Har­ness­ing the power of teenage girls

Financial Mirror (Cyprus) - - FRONT PAGE -

When you think of teenage girls, you might imag­ine com­mon stereo­types, from the “mean girl” to the sullen high school stu­dent locked in her bed­room. The re­al­ity is that teenage girls are not only some of the world’s most marginalised peo­ple; they also have vir­tu­ally un­matched po­ten­tial to help build a bet­ter fu­ture for all.

As it stands, ado­les­cent girls are rou­tinely de­nied control over their des­tinies. More than 32 mil­lion of the poor­est are cur­rently out of school. Ev­ery day, 39,000 girls un­der the age of 18 be­come some­one’s wife. For huge num­bers of girls world­wide, re­pro­duc­tive rights seem like an im­pos­si­ble dream.

This sit­u­a­tion is morally rep­re­hen­si­ble, so­cially self­de­feat­ing, and eco­nom­i­cally fool­ish. By ad­dress­ing it, we could not only pro­tect mil­lions of chil­dren; we could also tackle some of the great­est chal­lenges fac­ing the world today.

Con­sider the chal­lenge posed by rapid pop­u­la­tion growth. Though pop­u­la­tion size seems to be lev­el­ing off in most parts of the world, it con­tin­ues to rise fast in some re­gions, par­tic­u­larly those where girls face the high­est bar­ri­ers to suc­cess. In Africa, the pop­u­la­tion is ex­pected to dou­ble by 2050 and quadru­ple by 2100.

If teenage girls were given the knowl­edge, skills, and tools to avoid un­wanted preg­nancy and take control of their own fu­tures, fer­til­ity rates would drop sub­stan­tially. These newly em­pow­ered and ed­u­cated girls could then be­come agents for broader pos­i­tive change within their com­mu­ni­ties.

Pro­tect­ing the world’s young girls is a tall or­der. But coun­tries world­wide have pledged, through the am­bi­tious Sus­tain­able De­vel­op­ment Goals (SDGs), to ful­fill it by 2030, in­clud­ing by end­ing child mar­riage and en­sur­ing that all girls are in school. But if coun­tries are to suc­ceed in pro­tect­ing and em­pow­er­ing girls, they must also em­brace the prom­ise of a key ini­tia­tive: to ex­pand ac­cess to the vac­cine for hu­man pa­pil­lo­mavirus, which causes the vast ma­jor­ity of cer­vi­cal can­cer cases.

A rel­a­tively new de­vel­op­ment, the HPV vac­cine is most ef­fec­tive on nine- to 13-year-old girls who have not yet been ex­posed to the virus, mean­ing that they have never been sex­u­ally ac­tive. This age re­quire­ment dif­fer­en­ti­ates the HPV vac­cine from most other child­hood vac­cines, which are mainly ad­min­is­tered to in­fants.

At first glance, this might seem like a se­ri­ous dis­ad­van­tage, be­cause the HPV vac­cine can­not sim­ply be in­cor­po­rated into other vac­cine ini­tia­tives. In fact, the age re­quire­ment pro­vides an im­por­tant op­por­tu­nity to reach ado­les­cent girls with other vi­tal health ser­vices, such as re­pro­duc­tive ed­u­ca­tion, men­strual hy­giene, de­worm­ing, nu­tri­tion checks, vi­ta­min shots, and gen­eral check-ups.

En­cour­ag­ingly, de­vel­op­ing-coun­try governments have in­creas­ingly been de­mand­ing the HPV vac­cine. This makes sense: of the 266,000 women who die from cer­vi­cal can­cer ev­ery year – an av­er­age of one ev­ery two min­utes – 85% are in de­vel­op­ing coun­tries. If left unchecked, that fig­ure is ex­pected to rise to 416,000 by 2035, over­tak­ing ma­ter­nal deaths. For many of these coun­tries, the HPV vac­cine is not just an ef­fec­tive so­lu­tion, one that pre­vents 1,500 deaths per 100,000 vac­ci­nated; it is of­ten the only so­lu­tion, be­cause the poor­est coun­tries lack the ca­pac­ity to of­fer screen­ing or treat­ment for cer­vi­cal can­cer. This is one rea­son why can­cer ex­perts, gov­ern­ment of­fi­cials, pri­vate-sec­tor lead­ers, and civil so­ci­ety rep­re­sen­ta­tives met a few weeks ago in Ad­dis Ababa for the tenth Stop Cer­vi­cal, Breast and Prostate Can­cer in Africa con­fer­ence.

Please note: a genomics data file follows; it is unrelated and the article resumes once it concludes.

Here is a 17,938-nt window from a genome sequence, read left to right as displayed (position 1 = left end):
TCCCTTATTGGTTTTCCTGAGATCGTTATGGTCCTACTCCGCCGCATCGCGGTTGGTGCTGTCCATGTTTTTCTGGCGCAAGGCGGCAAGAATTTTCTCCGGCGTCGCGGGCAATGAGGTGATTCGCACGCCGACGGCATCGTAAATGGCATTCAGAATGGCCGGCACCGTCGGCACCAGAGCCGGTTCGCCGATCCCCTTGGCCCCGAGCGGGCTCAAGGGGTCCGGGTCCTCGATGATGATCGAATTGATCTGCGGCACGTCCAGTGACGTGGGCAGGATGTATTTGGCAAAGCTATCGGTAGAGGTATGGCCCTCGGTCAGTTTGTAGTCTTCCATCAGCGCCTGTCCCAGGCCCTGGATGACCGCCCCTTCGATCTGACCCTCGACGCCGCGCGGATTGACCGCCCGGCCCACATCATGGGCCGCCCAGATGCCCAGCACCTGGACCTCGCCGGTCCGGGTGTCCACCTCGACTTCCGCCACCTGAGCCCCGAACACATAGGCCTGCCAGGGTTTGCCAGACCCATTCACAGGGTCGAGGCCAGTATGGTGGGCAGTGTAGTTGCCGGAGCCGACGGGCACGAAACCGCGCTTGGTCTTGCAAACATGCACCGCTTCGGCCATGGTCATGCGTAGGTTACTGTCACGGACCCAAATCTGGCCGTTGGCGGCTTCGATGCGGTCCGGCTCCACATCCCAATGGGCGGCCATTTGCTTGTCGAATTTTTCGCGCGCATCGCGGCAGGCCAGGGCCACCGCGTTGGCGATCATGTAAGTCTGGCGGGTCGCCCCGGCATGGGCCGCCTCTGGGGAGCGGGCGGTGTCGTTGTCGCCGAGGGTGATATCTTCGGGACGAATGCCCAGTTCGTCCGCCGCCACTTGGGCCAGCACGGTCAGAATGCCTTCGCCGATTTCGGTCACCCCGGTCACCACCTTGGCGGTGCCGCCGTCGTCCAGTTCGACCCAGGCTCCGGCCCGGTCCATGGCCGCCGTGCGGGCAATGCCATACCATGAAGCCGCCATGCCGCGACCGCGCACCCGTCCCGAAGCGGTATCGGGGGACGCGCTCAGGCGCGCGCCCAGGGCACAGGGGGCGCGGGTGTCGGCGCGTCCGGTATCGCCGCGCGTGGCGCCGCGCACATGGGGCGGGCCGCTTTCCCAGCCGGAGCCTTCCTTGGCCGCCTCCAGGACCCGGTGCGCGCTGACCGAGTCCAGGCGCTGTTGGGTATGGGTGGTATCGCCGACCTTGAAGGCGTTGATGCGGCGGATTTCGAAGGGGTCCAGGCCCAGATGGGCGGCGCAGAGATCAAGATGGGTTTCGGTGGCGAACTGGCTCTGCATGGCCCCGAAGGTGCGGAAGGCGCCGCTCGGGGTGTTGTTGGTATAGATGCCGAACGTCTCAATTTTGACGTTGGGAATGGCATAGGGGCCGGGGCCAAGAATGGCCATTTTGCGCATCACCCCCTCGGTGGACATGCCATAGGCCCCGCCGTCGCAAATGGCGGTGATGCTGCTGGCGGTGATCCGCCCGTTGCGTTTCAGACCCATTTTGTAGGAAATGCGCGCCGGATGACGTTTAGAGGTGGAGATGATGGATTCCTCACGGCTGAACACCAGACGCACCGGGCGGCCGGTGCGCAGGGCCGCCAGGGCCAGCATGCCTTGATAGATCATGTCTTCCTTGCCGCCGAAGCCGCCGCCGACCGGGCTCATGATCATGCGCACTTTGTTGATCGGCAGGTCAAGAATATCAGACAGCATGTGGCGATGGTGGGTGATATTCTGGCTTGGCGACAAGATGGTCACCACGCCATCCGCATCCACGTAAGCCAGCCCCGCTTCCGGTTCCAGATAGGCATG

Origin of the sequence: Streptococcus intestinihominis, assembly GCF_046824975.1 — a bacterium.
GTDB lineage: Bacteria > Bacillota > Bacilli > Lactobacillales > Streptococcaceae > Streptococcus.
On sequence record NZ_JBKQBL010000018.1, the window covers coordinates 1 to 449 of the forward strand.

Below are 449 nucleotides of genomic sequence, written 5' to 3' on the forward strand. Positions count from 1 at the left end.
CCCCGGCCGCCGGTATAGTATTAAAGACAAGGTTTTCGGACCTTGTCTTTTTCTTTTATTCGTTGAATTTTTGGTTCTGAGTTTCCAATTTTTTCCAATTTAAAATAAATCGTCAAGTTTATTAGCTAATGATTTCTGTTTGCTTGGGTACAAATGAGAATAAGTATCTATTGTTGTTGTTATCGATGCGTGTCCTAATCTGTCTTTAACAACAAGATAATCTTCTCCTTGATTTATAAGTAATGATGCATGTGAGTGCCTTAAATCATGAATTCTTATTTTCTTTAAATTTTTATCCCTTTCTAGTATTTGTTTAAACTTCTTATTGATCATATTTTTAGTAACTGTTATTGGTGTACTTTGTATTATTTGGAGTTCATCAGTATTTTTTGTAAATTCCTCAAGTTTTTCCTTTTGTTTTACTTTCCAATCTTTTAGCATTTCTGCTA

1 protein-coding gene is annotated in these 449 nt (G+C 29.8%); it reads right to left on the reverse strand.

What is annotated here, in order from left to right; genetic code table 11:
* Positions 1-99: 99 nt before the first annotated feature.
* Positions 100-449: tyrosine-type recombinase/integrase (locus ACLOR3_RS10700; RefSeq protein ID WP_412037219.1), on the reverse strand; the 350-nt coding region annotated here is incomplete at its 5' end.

There is more good news: the foun­da­tions of an HPV-vac­cine ini­tia­tive have al­ready been laid. In 2013, well be­fore the SDGs were agreed, Gavi, the Vac­cine Al­liance, for which I serve as Board Chair, took steps to make the HPV vac­cine avail­able and affordable in poor coun­tries. Since then, we have seen 23 coun­tries in­tro­duce the vac­cine through demon­stra­tion pi­lot projects, with five more set to fol­low.

But there are sig­nif­i­cant chal­lenges ahead. While the fo­cus on hold­ing vac­ci­na­tion ses­sions in schools has proved suc­cess­ful, it is in­ad­e­quate for reach­ing girls in coun­tries with low schoolat­ten­dance rates, es­pe­cially in ur­ban ar­eas. Un­less we find a way to reach the most vul­ner­a­ble groups, no amount of po­lit­i­cal will or fi­nanc­ing will be enough to achieve the SDGs to pro­tect women and girls.

We do have some ideas for reach­ing girls who are not in school – be­gin­ning with com­mu­nity health cen­ters. As it stands, women are most likely to go to a com­mu­nity health cen­ter when they are preg­nant, or to have their in­fants vac­ci­nated. But by en­gag­ing with com­mu­nity lead­ers and par­ents to raise aware­ness of cer­vi­cal-can­cer pre­ven­tion and ad­dress other lo­cal health con­cerns, we are find­ing that it is pos­si­ble to gen­er­ate de­mand and achieve good turnout at these cen­ters. En­sur­ing that all girls have ac­cess to the HPV vac­cine would im­prove count­less lives, not only by re­duc­ing rates of cer­vi­cal can­cer, but also by en­abling the pro­vi­sion of nu­mer­ous other crit­i­cal ser­vices. It is an op­por­tu­nity that should be on the minds of can­cer ex­perts, gov­ern­ment of­fi­cials, and rep­re­sen­ta­tives from the pri­vate sec­tor and civil so­ci­ety. And it is an im­per­a­tive for all of the 193 governments that have signed up to the SDGs. We must not let our girls down.

Newspapers in English

Newspapers from Cyprus

© PressReader. All rights reserved.